While she hopes that in the future a balance can be struck between being efficient remotely and working in person, arranging face time to get to know clients “beyond agenda-driven Zooms” and on a more personal level is essential, as de Seve, whose company has done work for clients like Riot Games and Google, sees it. That means safely planning ahead for in-person visits where there is opportunity to work, collaborate and learn things about each other that can’t be replicated in a video call.

“It’s awesome to be getting back into rooms with clients, discussing work face-to-face and heading out for dinner afterwards. We’ve handled ourselves pretty excellently on Zoom, but it feels so good to be IRL again,” said Sarah Collinson, managing director at JOAN Creative, which has worked with Facebook and Virgin Hotels. Still, many clients continue to prefer distance, something the agency accommodates, naturally. 

There’s been an upside to remote meetings, of course. The past two years have upended the necessity for travel, which is now reserved for “key moments,” observed Collinson. “It’s a less frenetic way of working and is better for everyone’s mental health and the planet,” she added.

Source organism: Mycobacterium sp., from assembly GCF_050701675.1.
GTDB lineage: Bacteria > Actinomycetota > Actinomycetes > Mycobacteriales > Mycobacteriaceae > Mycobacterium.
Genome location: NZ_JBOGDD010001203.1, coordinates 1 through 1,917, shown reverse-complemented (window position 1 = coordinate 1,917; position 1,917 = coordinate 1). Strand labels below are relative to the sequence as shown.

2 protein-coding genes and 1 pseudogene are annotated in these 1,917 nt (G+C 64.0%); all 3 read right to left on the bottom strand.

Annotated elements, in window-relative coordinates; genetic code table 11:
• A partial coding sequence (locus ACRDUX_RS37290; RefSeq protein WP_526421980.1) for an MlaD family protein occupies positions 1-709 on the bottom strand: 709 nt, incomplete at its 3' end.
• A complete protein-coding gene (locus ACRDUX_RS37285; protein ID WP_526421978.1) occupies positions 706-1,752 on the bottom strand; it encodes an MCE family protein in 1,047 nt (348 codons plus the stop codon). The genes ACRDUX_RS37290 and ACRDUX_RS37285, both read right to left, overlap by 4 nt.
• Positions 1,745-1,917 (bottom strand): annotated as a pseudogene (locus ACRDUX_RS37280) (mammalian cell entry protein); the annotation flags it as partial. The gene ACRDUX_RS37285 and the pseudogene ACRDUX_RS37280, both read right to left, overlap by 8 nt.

“Pitching and onboarding new clients during a pandemic has been a challenge — that initial excitement of kicking off a new relationship is fueled by in-person social events,” added Janet Yen, vp, strategy and partnerships at Good Apple, a media agency that has done work for clients like Merck and Pepsico. With clients being spread across the country, she said, the agency has embraced virtual kick-offs for those who are not going into the office or can’t meet each other in person. 

Despite the much discussed “Zoom fatigue,” Yen stressed that the connection matters more than the medium. 

“Even a Zoom one-on-one is a lot more personal than your typical conference call,” she said. “The face-to-face interaction — albeit through a screen — still allows for a more transparent discussion.”